Monday, December 27, 2004

City planners `miss' management of water

City planners `miss' management of water

The Hindu

BANGALORE, DEC. 25. Twenty years from now, you may live in a futuristic home, a building which adjusts the air conditioning, keeps the food warm and even switches the lights on, all to time with your arrival.

But will the taps with automatic leak detection in your home have running water in them?

Advocates of sustainable development are now raising that question because they believe the city's unbridled growth does not take into account issues such as availability and access to clean water.

"The Bangalore Water Supply and Sewerage Board (BWSSB) only looks at schemes to bring more and more Cauvery water to the city.

"It is not concerned with matters such as replenishing the groundwater, for instance," the critics point out.

The board is now negotiating with the Japan Bank for International Cooperation for Rs. 3,400 crores to pump an extra 540 million litres a day (MLD) to Bangalore. The city now gets 860 to 870 MLD.

But the board has no authority to prevent drilling of new borewells here.

Nor is it directly involved in framing a new comprehensive development plan (CDP) for the city. That work, being done by a consortium of French companies comprising SCE, Apur, Iauris and Grouphuit, is at an advanced stage.

Preliminary reports have been submitted to the State Government and the Union Urban Development Department.

According to sources, water supply, the access and availability of which is a component of the CDP, will be based heavily on a 25-year master plan the water board brought out two years ago with funds from the Australian Aid Agency (AusAID).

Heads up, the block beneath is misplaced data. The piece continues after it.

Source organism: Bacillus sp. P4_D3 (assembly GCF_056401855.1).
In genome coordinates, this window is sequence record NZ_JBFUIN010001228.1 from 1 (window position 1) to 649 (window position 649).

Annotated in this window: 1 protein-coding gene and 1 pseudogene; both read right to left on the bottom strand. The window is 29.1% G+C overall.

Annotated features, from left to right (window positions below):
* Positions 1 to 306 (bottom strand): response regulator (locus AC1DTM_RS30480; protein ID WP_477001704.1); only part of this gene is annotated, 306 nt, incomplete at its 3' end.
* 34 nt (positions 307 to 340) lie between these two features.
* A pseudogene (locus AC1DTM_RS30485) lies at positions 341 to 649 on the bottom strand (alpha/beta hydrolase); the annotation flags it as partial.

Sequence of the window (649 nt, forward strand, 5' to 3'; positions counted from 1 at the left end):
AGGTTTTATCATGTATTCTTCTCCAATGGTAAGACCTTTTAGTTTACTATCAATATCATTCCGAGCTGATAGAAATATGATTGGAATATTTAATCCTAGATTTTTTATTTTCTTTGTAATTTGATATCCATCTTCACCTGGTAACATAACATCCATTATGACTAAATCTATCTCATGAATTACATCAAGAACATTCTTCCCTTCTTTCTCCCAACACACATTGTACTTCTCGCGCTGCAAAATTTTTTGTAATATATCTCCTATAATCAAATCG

So, they say, there is no need to have detailed interaction with the water board.

Officials within the water board are worried. "We may even have to re-examine the master plan," they admit.

Worldwide, nongovernmental organisations and concerned citizens have been urging city administrators to wake up to the dangers of water shortage. In fact, they believe that private companies and industries too must get into the act.

A rainwater-harvesting expert here says companies need to budget for water. "They pay Rs. 60 a kilolitre, the highest tariff in the country."

The recent trend of maintaining immaculate lawns has had costly consequences. If the turf is Mexican Grass, for instance, a 200 sq. m. patch will guzzle 150-200 litres a day, just to remain green.

Sources depleting

"Besides, most companies hire private water tankers that deplete local water sources," he says.

A company he has advised now wants to grow "ragi" on its lawns. "The company has set aside 29 acres (11.6 HA) for this," he says. The city needs a water management authority that will have overall charge of all water sources in the city; piped water, lakes, groundwater and so on.

"It is too fragmented now," he says.


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